Robert Henryson ( )


The Preaching of the Swallow


The hie prudence and wirking mervelous,
The profound wit of God omnipotent
Is sa perfyte and sa ingenious,
Excellent far all mannis argument
For quhy to him all thing is ay present
Rycht as it is or ony tyme sall be
Befoir the sicht of his divinitie,

Thairfoir our saull with sensualitie
So fetterit is in presoun corporall,
We may not cleirlie understand nor se
God as he is, a thing celestiall.
Our mirk and deidlie corps materiale
Blindis the spirituall operatioun
Lyke as ane man wer bundin in presoun.

In Metaphisik Aristotell sayis
That mannis saull is lyke ane bakkis ee
Quhilk lurkis still als lang as licht of day is
And in the gloming cummis furth to fle.
Hir ene ar waik, the sone scho may not se.
Sa is our saull with fantasie opprest
To knaw the thingis in nature manifest.

For God is in his power infinite,
And mannis saull is febill and over small,
Of understanding waik and unperfite
To comprehend him that contenis all;
Nane suld presume be ressoun naturall
To seirche the secreitis of the Trinitie,
Bot trow fermelie and lat dirk ressounis be.

Yit nevertheles we may haif knawlegeing
Of God almychtie be his creatouris,
That he is gude, fair, wyis, and bening.
Exempill takis be thir jolie flouris
Rycht sweit of smell and plesant of colouris,
Sum grene, sum blew, sum purpour, quhyte, and reid,
Thus distribute be gift of his godheid.

The firmament payntit with sternis cleir
From eist to west rolland in cirkill round,
And everilk planet in his proper spheir,
In moving makand harmonie and sound,
The fyre, the air, the watter, and the ground:
Till understand it is aneuch iwis
That God in all his werkis wittie is.

Luke we the fische that swimmis in the se,
Luke we in eirth all kynd of bestyall,
The foulis fair sa forcelie thay fle,
Scheddand the air with pennis grit and small;
Syne luke to man that he maid last of all
Lyke to his image and his similitude;
Be thir we knaw that God is fair and gude.

All creature he maid for the behufe
Of man and to his supportatioun
Into this eirth, baith under and abufe,
In number, wecht, and dew proportioun,
The difference of tyme and ilk seasoun
Concorddand till our opurtunitie
As daylie be experience we may se.

The somer with his jolie mantill grene
With flouris fair furrit on everilk fent,
Quhilk Flora goddes of the flouris quene
Hes to that lord as for his seasoun lent
And Phebus with his goldin bemis gent
Hes purfellit and payntit plesandly
With heit and moysture stilland from the sky.

Syne harvest hait quhen Ceres that goddes
Hir barnis benit hes with abundance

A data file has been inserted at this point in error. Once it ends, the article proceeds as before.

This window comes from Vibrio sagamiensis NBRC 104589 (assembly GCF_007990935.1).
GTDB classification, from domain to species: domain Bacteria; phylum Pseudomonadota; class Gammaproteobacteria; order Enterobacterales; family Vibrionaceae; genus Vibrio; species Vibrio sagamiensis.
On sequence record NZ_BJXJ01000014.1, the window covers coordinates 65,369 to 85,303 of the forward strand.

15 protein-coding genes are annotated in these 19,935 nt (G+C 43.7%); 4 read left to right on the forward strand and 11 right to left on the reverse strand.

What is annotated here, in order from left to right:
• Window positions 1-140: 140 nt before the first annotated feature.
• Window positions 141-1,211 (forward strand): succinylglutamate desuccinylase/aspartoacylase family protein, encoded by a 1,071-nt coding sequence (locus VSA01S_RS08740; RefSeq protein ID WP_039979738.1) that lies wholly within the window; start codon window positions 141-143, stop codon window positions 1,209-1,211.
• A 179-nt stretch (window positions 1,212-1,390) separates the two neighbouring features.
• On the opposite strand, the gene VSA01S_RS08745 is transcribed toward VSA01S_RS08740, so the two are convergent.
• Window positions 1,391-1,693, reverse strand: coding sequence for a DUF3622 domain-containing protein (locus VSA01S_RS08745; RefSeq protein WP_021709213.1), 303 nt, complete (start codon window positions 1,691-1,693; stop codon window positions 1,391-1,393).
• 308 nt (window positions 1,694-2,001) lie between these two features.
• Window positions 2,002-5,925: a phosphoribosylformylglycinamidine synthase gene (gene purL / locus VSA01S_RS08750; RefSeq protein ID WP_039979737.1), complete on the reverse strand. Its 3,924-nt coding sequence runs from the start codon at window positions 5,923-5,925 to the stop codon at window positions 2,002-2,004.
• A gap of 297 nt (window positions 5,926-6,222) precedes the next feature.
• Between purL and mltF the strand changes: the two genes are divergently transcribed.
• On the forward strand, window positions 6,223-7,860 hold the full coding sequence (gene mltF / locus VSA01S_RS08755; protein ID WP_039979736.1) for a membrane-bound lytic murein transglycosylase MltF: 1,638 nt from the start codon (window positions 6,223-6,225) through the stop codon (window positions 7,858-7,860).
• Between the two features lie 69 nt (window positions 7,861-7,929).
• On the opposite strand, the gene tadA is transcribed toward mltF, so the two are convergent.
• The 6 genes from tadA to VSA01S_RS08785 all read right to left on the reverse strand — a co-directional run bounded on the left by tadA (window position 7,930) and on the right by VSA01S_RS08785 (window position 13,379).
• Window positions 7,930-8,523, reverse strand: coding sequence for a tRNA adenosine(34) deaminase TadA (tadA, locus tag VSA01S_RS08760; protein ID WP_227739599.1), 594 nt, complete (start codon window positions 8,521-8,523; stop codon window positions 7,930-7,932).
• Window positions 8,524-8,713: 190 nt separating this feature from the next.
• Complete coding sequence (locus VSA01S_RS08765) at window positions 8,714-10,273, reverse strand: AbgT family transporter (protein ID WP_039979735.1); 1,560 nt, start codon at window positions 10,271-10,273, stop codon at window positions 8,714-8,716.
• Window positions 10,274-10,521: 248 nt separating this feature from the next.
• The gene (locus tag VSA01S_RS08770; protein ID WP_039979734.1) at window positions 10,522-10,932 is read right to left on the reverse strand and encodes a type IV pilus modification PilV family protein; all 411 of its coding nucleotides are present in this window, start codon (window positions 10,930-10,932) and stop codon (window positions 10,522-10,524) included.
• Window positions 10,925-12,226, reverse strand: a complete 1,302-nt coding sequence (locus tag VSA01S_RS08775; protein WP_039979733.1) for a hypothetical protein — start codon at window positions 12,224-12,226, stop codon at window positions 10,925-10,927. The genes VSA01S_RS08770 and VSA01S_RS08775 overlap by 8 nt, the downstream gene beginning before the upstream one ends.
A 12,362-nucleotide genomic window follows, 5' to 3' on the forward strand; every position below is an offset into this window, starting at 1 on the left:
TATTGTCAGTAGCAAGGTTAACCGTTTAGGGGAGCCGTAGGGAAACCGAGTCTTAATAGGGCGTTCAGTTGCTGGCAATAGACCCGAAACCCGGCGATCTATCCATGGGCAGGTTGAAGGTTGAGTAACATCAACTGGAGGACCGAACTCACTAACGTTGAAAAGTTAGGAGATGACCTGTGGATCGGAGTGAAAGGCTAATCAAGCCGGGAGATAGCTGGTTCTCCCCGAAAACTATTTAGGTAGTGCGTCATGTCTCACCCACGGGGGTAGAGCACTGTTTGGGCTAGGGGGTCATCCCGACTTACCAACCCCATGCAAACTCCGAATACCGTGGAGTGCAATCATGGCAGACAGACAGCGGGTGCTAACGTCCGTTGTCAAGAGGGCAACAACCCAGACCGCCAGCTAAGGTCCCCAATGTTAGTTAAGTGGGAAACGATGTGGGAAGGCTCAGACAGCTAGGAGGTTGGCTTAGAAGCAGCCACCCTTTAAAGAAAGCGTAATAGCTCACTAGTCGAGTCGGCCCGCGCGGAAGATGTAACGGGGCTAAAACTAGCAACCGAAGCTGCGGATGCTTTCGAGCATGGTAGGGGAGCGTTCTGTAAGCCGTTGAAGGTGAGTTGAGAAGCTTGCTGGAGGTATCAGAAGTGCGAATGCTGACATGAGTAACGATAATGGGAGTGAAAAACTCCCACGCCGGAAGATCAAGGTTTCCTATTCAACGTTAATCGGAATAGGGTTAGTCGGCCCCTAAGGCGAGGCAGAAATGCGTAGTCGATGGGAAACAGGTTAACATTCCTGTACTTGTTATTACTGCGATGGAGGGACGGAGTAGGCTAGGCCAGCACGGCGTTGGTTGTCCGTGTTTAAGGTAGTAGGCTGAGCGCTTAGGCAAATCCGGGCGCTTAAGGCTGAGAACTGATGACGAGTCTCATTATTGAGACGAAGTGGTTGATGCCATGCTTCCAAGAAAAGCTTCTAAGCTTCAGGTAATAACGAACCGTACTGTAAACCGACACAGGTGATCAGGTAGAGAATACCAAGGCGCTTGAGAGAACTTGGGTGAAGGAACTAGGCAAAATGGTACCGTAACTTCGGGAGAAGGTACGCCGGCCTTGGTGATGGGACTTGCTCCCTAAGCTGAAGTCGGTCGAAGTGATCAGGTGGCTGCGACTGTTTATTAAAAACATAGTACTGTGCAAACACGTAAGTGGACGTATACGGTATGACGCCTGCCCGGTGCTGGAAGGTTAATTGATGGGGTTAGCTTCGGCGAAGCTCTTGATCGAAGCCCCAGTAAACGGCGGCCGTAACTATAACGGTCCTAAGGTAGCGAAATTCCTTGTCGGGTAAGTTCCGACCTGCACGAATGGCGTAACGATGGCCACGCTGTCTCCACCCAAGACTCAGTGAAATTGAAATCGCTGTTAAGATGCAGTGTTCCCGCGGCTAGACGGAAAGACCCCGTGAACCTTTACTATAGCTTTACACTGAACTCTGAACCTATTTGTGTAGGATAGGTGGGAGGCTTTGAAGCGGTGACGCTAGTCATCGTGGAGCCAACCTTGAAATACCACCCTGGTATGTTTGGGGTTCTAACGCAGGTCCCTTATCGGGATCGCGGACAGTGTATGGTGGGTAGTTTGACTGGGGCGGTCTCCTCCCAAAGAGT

And Bachus god of wyne renewit hes
Hir tume pyipis in Italie and France
With wynis wicht and liquour of plesance
And copia temporis to fill hir horne
That never wes full of quheit nor uther corne.

Syne wynter wan quhen austerne Eolus
God of the wynd with blastis boreall
The grene garment of somer glorious
Hes all to-rent and revin in pecis small.
Than flouris fair faidit with froist man fall,
And birdis blyith changit thair noitis sweit
In styll murning, neir slane with snaw and sleit.

Thir dalis deip with dubbis drounit is,
Baith hill and holt heillit with frostis hair
And bewis bene ar bethit bair of blis.
Be wickit windis of the winter wair,
All wyld beistis than from the bentis bair
Drawis for dreid unto thair dennis deip,
Coucheand for cauld in coifis thame to keip.

Syne cummis ver quhen winter is away,
The secretar of somer with his sell
Quhen columbie up keikis throw the clay
Quhilk fleit wes befoir with froistes fell.
The mavis and the merle beginnis to mell,
The lark on loft with uther birdis smale
Than drawis furth fra derne over doun and daill.

That samin seasoun into ane soft morning,
Rycht blyth that bitter blastis wer ago,
Unto the wod to se the flouris spring
And heir the mavis sing and birdis mo,
I passit furth, syne lukit to and fro
To se the soill that wes richt sessonabill,
Sappie, and to resave all seidis abill.

Moving thusgait, grit myrth I tuke in mynd
Of lauboraris to se the besines,
Sum makand dyke and sum the pleuch can wynd,
Sum sawand seidis fast frome place to place,
The harrowis hoppand in the saweris trace.
It wes grit joy to him that luifit corne
To se thame laubour baith at evin and morne,

And as I baid under ane bank full bene,
In hart gritlie rejosit of that sicht,
Unto ane hedge under ane hawthorne grene,
Of small birdis thair come ane ferlie flicht
And doun belyif can on the leifis licht
On everilk syde about me quhair I stude,
Rycht mervellous, ane mekill multitude.

Amang the quhilks ane swallow loud couth cry
On that hawthorne hie in the croip sittand,